Most people associate the term "Wi-Fi®" with the ability to browse the internet wirelessly. Though this definition isn't incorrect, there is much more to Wi-Fi wireless technology than just browsing the internet. Ten years ago, no one would have thought that it would be possible to listen to music from your basement computer on your entertainment system upstairs, or download songs to your Wi-Fi-enabled MP3 player, but Wi-Fi technology has made it possible to do not only these, but a host of other applications as well. What is Wi-Fi? Short for "wireless fidelity", Wi-Fi is one of the most popular wireless communications standards on the market. In its fledgling stages, Wi-Fi technology was almost solely used to wirelessly connect laptop computers to the internet via local area networks (LANs), but thanks to the immense flexibility the technology provides, that's no longer the case. Wi-Fi technology is now found in a host of non-computer electronic devices as well, such as home theater receivers, portable gaming devices, DVD players, digital cameras, and even GPS devices. Wi-Fi is technically a trademarked brand name for the wireless standard owned by the Wi-Fi Alliance, much like Bluetooth® is trademarked by the Bluetooth Special Interest Group. However, the term has become so widely used (like Xerox® and Kleenex®), that it has become a generic term, and the copyright is no longer protected. Wireless Standards The official name for the specification is IEEE 802.11, and it is comprised of more than 20 different standards, each of which is denoted by a letter appended to the end of the name. The most familiar standards are 802.11b and 802.11g (Wireless B and G) which are used in the majority of commercial Wi-Fi devices. Both of these standards operate in the 2.4 GHz band, and the only major difference between the two is the transfer rate (see chart below). Some consumer electronics, however, use a different standard—Wireless A. These devices operate within the 5 GHz range and have transfer rates equivalent to 802.11g. However, since they operate on different frequencies, devices using the 802.11a standard cannot communicate with B and G-enabled devices. For this reason, it is important to check the compatibility of components with your wireless network prior to purchasing them. Comparison of standards The table below provides a brief overview of the three most popular current 802.11 standards, as well as information about the next version of Wi-Fi — 802.11n. Standard Frequency Data Transfer Rate Typical (Max) Range (indoor) 802.11a 5 GHz 25 (50) Mb/sec about 10 m (30 ft) 802.11b 2.4GHz 6.5 (11) Mb/sec 30 m (90 ft) 802.11g 2.4 GHz 25 (54) Mb/sec 30+ m (90+ ft) 802.11n * 2.4 GHz 200 (540) Mb/sec 50m (150ft) * The 802.11n standard is not expected to be completed until late 2009. Advantages of Wi-Fi Unparalleled mobility and flexibility If you've ever installed a multi-room stereo and had to run wires through a wall, you know the amount of time and effort it requires, not to mention the permanence of your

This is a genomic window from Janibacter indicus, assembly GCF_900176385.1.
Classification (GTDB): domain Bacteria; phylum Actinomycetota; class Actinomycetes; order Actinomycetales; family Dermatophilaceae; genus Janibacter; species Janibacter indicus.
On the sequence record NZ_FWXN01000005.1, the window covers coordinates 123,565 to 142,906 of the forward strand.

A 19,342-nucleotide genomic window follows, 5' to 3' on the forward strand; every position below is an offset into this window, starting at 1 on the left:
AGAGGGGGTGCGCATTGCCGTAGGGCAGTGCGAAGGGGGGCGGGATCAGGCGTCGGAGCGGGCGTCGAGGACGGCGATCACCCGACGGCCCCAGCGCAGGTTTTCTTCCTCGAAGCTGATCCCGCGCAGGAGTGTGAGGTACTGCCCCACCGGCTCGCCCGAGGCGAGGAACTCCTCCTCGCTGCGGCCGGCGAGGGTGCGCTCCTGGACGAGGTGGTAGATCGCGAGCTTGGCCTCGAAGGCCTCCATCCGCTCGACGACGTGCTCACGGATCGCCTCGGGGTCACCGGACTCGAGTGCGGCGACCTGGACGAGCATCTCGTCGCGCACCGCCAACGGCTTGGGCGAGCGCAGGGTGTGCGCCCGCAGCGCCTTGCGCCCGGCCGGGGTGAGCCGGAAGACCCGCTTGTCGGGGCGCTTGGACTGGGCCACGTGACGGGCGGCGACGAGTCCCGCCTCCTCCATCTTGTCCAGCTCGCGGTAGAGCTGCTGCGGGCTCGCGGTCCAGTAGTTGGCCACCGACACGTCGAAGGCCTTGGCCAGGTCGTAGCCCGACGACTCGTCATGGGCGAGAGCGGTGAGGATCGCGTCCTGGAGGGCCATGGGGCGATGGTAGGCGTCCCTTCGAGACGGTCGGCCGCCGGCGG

installation. If you want to move the receiver to another room, the wiring has to be completely redone, and the holes patched. Thanks to Wi-Fi, users are no longer confined by the cords that link their devices, enabling new levels of connectivity without sacrificing function or design options. Many new products, called music streamers, are being introduced that utilize Wi-Fi technology to wirelessly broadcast your music to speakers located throughout your house. Some systems are different than others, but typically you can listen to the same, or different music in each room, play music from the server or any computer attached to the network, and even listen to internet radio. Quick, easy setup Setting up a wireless network may sound like a daunting task, but it's actually a pretty straightforward process. Wi-Fi networks don't require professional installation, and, best of all, there are no holes to drill or wires to run through walls. Many new routers are "plug-and-play," meaning you just connect them to a power outlet, plug in an Ethernet cord, and voilà, your network has been created. Unfortunately, wireless security doesn't automatically configure itself, so it's important to remember to enable it via a personal computer once a connection to the wireless network has been established. (We'll touch on this topic more in-depth in the limitations section.) Fast data transfer rates With transfer speeds up to 54 megabits (Mb) per second (6.75 megabytes), 802.11g is currently the fastest commercially available Wi-Fi protocol on the market. It is important to note that this is the maximum theoretical transfer rate, not that which one should expect on a daily basis. Nonetheless, typical 802.11g networks are more than capable of handling the demands of streaming standard-definition TV signals, as well as CD-quality audio. Limitations of Wi-Fi So far we've covered some of the advantages offered by Wi-Fi wireless technology, but there are some limitations that must be addressed as well. Security and interference are the main issues with current Wi-Fi standards, as well as its inability to reliably stream high definition audio and video. Security concerns Though typically very easy to set up, securing your Wi-Fi network requires more effort. Wi-Fi access points do not come with encryption straight out of the box; you have to do it from your computer once the network is up and running. An unsecured wireless network is susceptible to attacks from hackers, potentially giving them access to all of the information stored by the devices on your network. In addition, "friendly," yet unauthorized computers will also be able to connect to your network, occupying the bandwidth and hindering overall network performance. Interference from other devices Wi-Fi transmissions take place primarily within the 2.4 GHz spectrum, making them susceptible to interference from Bluetooth® wireless enabled devices, cordless telephones, microwave ovens, baby monitors, and other household devices. The farther your Wi-Fi devices are located from these known interferers—and the closer they are to one another—the more robust your signal will be, so keep that in mind during setup. If you live in an apartment complex or in close proximity to your neighbors, their wireless network can also be a source of interference. However, many newer routers